bare AVR IC on a breadboard via Dupont cables or a dedicated cable
(such as an ATmega328p). When operating, the Red LED will slowly
fade in and out like a heartbeat to indicate the Arduino as ISP sketch
is running. When Uploading your sketch [Using Programmer],
all the LED's will flash on their established timings to indicate
operation and the Blue LED will mainly indicate a successful
programming process. If the Yellow LED flashes primarily or stays lit,
then that is an indication of a damaged IC or a bad wiring connection!
[Hopefully not in this PCB, but check your wiring with a multi-meter.]
After programming, if you've uploaded the "Blink"
sketch with ATtiny pin 3 (PB3) set to blink an LED, the White LED (or
whatever color you wish) should indicate operation. You can try
reducing the input voltage to the ATtiny by moving the power jumper (on
the bottom left) from 5v to 3.3v and is a good way to test variances in
timing and such. DO NOT initiate a programming sequence with the
power set to 3.3v! It might not matter, but you will be
programming with 5 volt data lines on a 3.3v powered device.
ALSO, another thing to look out for is programming
a target device which is already under power. If it is not
running off the same power supply, this can cause a serious problem for
the programmer Arduino or target device.
With a programmed ATtiny, you can remove the shield from the
Arduino Uno and connect a 2v - 5.5v power supply up to the supplied
external power header pins (upper left of PCB) and run your ATtiny on
its own development board! The female header pins adjacent to the
IC are directly linked.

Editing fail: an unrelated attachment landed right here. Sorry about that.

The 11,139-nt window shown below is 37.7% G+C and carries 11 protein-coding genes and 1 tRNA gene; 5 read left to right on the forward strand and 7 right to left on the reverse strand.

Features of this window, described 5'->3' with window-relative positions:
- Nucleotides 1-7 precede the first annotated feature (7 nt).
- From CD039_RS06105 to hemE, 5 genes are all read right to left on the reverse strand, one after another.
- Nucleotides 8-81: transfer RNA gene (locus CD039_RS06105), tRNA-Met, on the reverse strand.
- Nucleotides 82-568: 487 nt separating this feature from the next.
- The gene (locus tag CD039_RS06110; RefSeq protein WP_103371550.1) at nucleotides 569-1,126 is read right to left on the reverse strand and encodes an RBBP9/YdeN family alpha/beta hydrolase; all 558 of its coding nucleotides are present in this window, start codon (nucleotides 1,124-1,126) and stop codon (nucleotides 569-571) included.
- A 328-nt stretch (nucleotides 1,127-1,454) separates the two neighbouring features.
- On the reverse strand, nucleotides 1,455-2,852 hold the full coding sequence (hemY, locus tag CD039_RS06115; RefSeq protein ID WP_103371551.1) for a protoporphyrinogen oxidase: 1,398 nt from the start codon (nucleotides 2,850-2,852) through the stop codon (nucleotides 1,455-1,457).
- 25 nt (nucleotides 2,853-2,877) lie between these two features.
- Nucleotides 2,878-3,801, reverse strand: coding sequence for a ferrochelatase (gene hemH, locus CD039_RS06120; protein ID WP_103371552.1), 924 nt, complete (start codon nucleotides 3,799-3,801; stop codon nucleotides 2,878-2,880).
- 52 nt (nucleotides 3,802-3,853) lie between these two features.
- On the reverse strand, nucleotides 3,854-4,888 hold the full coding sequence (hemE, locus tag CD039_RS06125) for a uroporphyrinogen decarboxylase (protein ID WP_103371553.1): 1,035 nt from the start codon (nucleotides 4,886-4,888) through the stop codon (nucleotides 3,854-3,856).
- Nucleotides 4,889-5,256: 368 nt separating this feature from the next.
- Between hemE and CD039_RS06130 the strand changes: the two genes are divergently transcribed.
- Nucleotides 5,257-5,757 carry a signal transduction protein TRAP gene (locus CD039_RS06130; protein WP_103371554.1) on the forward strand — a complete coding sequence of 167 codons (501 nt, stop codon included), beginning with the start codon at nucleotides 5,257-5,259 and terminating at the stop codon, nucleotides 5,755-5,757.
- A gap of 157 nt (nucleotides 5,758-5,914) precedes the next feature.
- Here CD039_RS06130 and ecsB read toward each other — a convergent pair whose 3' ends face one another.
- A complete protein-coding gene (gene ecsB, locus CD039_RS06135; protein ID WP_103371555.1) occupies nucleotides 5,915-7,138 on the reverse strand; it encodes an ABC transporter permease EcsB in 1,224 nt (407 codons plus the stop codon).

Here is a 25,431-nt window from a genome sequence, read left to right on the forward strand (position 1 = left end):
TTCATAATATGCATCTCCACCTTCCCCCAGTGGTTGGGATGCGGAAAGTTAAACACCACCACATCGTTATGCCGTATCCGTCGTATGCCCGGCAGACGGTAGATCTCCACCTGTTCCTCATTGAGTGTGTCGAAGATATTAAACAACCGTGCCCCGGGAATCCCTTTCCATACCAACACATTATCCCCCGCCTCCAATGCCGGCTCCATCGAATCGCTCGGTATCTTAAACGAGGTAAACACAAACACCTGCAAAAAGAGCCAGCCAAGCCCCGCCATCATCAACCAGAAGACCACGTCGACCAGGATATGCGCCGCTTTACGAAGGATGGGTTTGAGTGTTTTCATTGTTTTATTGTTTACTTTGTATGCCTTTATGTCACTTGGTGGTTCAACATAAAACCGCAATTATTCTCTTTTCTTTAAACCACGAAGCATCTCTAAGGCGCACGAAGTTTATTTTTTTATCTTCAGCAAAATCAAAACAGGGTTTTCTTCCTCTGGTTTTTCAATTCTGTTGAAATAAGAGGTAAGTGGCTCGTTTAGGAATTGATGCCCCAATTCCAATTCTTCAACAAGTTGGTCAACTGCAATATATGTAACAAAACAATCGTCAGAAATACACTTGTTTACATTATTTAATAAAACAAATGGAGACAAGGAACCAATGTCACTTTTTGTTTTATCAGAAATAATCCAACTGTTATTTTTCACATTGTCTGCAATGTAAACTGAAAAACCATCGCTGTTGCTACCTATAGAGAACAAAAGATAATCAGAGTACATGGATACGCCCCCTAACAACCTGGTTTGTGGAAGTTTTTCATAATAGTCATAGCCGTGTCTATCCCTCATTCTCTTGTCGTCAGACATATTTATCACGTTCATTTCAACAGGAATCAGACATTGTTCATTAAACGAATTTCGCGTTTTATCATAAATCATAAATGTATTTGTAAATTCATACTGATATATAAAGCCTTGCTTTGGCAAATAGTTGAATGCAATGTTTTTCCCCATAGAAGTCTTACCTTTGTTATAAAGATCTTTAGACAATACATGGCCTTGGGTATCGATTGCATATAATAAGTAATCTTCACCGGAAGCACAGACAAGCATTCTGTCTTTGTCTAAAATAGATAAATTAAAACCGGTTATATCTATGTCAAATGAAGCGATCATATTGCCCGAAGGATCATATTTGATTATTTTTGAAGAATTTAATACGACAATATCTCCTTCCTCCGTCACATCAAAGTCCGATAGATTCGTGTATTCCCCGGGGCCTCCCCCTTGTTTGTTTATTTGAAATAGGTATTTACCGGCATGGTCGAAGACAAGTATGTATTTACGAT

If there are
any errors in the PCB I apologize up front as I have not had any made
yet, it's not exactly easy to double check the traces either from the
files. Well, it will be good soldering practice for some of you
builders anyway. ;)
Will work for ATtiny13, ATtiny24, ATtiny44, ATtiny84, ATtiny25, ATtiny45 and ATtiny85
. Shown above: I built this project as an Arduino Uno shield and it works as advertised. The physical size of the capacitors is not crucial (and these were the only ones I had in stock.) .
Get control of your ATTiny's hidden settings, change your
Reset pin to I/O Pin 6 (and vice versa) and un-brick your chip with this useful Fuse Setter (with built-in 12 Volt charge pump supply) designed by Wayne Holder at Wayne's Tinkering Page.
This device is based on his ATTiny Fuse Reset project - Read the page at this link for overall instructions!...
NOTE: Building this project and implementing fuse
settings will require a bit of experience and a willingness to do a bit
of research first and is not recommended for newbies.
The Arduino pin designations are on the left in the
schematic. Schematic shows the target device as the ATtiny13 but
the setup will be the same for the other 8-pin
chips. For the 24, 44 and 84 series, you will have to reassign
the lines to the appropriate pin locations.
4) Upload sketch and just Enter anything in the input field on the Serial Monitor.
Serial Monitor should display the detected AVR chip model,
initial fuse settings and new settings for verification.
NOTE: BEFORE changing the Reset (PB5/IC pin 1)
feature to that of a 'weak' I/O (FHUSE45 0x5F,) remember to upload your
sketch FIRST as ISP programming will no longer be possible
until you reset the HFUSE45 back to 0xDF.
Bits are not set with this sketch - if anyone is able to add this
feature with some explanation, please contact me: email@example.com
You should try this out on a protoboard first and you can
verify the changing of the Reset/IO option on (pin 1) PB5 by running an
LED blink sketch on that pin. Building a shield for you Arduino
Uno R3 will make this a convenient process.
Copyright - Michael A. Maynard, a.k.a. K4ICY